The Stalin Bust: Why Don’t They Get It?
Lee Edwards /
The national convention of the American Legion joins a long list of Americans of all political views in condemning inclusion of a bust of the Soviet dictator Joseph Stalin at the National D-Day Memorial in Bedford, Va. Some 3,000 delegates last week adopted a resolution saying the Stalin bust “flies in the face of history which has seen countries tearing down—not erecting—statues of Stalin.”
So far, the reaction of the National D-Day Memorial Foundation, which installed the Stalin bust in June and in the wake of outrage is “reviewing” the decision, continues to be … silence.
The American Legion’s action follows opposition to the Stalin bust expressed by, among others, the Central and East European Coalition, representing 20 million Americans; the North Korea Freedom Coalition; the Joint Baltic American National Committee; and the Victims of Communism Memorial Foundation, of which I am chairman. Also weighing in against the bust: Sen. Mark Warner (D-VA); Rep. Tom Perriello (D-VA), whose district includes Bedford and the memorial grounds; the Bedford County Board of Supervisors; and, in an editorial, The Washington Post.
In the 10 weeks since the Victims of Communism Memorial Foundation began a petition campaign, more than 4,400 individuals and institutions have put their names on the line urging officials at the private National D-Day Memorial to do the honorable thing and remove the bust without further delay. Many of those who signed explained their disapproval.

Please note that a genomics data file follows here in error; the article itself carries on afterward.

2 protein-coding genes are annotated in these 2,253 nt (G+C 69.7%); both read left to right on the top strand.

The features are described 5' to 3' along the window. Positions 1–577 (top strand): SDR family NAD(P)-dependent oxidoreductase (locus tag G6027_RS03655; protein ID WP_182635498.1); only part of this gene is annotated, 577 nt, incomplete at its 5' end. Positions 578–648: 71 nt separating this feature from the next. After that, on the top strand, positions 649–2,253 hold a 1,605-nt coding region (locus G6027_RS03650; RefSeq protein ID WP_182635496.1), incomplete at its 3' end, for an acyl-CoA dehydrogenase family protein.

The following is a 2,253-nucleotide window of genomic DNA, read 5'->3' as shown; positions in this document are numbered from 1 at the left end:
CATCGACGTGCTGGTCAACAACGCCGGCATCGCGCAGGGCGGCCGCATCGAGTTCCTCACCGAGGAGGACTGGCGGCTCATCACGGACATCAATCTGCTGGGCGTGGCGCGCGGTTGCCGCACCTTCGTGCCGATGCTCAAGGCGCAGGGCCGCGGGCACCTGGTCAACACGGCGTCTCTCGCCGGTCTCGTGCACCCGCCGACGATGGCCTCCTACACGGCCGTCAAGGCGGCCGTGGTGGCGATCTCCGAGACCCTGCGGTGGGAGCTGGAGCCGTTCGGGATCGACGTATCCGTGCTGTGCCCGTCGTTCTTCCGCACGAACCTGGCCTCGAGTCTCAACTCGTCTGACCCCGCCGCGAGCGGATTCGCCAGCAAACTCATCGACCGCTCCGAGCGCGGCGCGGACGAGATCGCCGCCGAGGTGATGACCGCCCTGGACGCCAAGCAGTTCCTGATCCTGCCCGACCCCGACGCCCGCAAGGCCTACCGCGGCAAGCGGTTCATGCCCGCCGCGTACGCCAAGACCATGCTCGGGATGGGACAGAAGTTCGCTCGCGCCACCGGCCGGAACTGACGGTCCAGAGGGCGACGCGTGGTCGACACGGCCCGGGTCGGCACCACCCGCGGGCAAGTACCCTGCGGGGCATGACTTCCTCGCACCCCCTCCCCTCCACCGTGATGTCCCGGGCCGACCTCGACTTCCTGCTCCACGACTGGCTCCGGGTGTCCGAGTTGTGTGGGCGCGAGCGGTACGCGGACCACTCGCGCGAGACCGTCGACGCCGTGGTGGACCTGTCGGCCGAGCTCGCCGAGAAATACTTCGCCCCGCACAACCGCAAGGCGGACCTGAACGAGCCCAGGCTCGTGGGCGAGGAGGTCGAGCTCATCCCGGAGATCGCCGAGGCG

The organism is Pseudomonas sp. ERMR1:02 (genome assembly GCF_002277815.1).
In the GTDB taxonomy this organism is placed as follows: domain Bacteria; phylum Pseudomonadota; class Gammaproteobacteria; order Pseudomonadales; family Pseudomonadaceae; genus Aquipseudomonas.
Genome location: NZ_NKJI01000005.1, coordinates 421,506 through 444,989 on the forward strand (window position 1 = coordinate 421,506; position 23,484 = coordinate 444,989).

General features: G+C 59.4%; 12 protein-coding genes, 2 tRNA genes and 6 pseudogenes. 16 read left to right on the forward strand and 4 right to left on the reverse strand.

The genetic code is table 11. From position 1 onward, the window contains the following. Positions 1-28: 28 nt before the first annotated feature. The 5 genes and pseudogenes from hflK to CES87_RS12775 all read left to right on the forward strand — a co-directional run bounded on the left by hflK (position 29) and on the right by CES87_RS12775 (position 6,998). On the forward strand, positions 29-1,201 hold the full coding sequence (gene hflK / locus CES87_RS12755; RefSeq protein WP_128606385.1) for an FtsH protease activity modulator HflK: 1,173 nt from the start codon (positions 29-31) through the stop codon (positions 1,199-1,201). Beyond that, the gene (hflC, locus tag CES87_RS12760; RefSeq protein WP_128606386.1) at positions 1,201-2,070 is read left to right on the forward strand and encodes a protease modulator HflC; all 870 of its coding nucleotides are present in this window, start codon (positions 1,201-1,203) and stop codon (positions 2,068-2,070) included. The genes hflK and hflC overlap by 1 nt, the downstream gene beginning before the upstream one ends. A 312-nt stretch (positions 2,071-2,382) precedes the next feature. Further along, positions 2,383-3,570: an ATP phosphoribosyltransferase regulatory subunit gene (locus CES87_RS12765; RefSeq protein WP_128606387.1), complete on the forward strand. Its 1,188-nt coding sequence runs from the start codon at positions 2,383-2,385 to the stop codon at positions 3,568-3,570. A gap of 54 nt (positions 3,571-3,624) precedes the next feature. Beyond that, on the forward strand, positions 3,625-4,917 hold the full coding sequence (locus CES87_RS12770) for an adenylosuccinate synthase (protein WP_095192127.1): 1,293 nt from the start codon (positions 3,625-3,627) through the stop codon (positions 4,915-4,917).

Romuald E. Lipinski wrote: “As a Siberia survivor, where I was deported on Stalin’s order, at age of 14, I protest in strongest terms against displaying his monument in Bedford or anywhere else in the civilized world.”
Leslie L. Megyeri wrote: “During the 1956 Hungarian Freedom Fight, I participated in the removal of the despised Stalin statue in Budapest. As a U.S. Army veteran, I am appalled that I find a Stalin statue in the U.S.”
Veaceslav Vasiliev wrote: “I sign for my father who was deported with his family in 1940 from Basarabia (Moldova) to Siberia. I sign for my grandfather Ilie Vasiliev, killed in Siberian Gulag (Ivdellag).”
Ray Marchetta wrote: “KOLIMAR, Soviet Georgia famine 1932, Siberia, purges that killed 20 million, V Cheka and much more! Are you kidding me with this statue of Stalin?”
Sadly, Mr. Marchetta, this is no joke. It’s time for the folks at the National D-Day Memorial Foundation to admit making a profound mistake. It’s time for them to remove the bust of Stalin, a cold-blooded tyrant who was second in all history only to China’s Mao Zedong as the dictator with the most blood on his hands.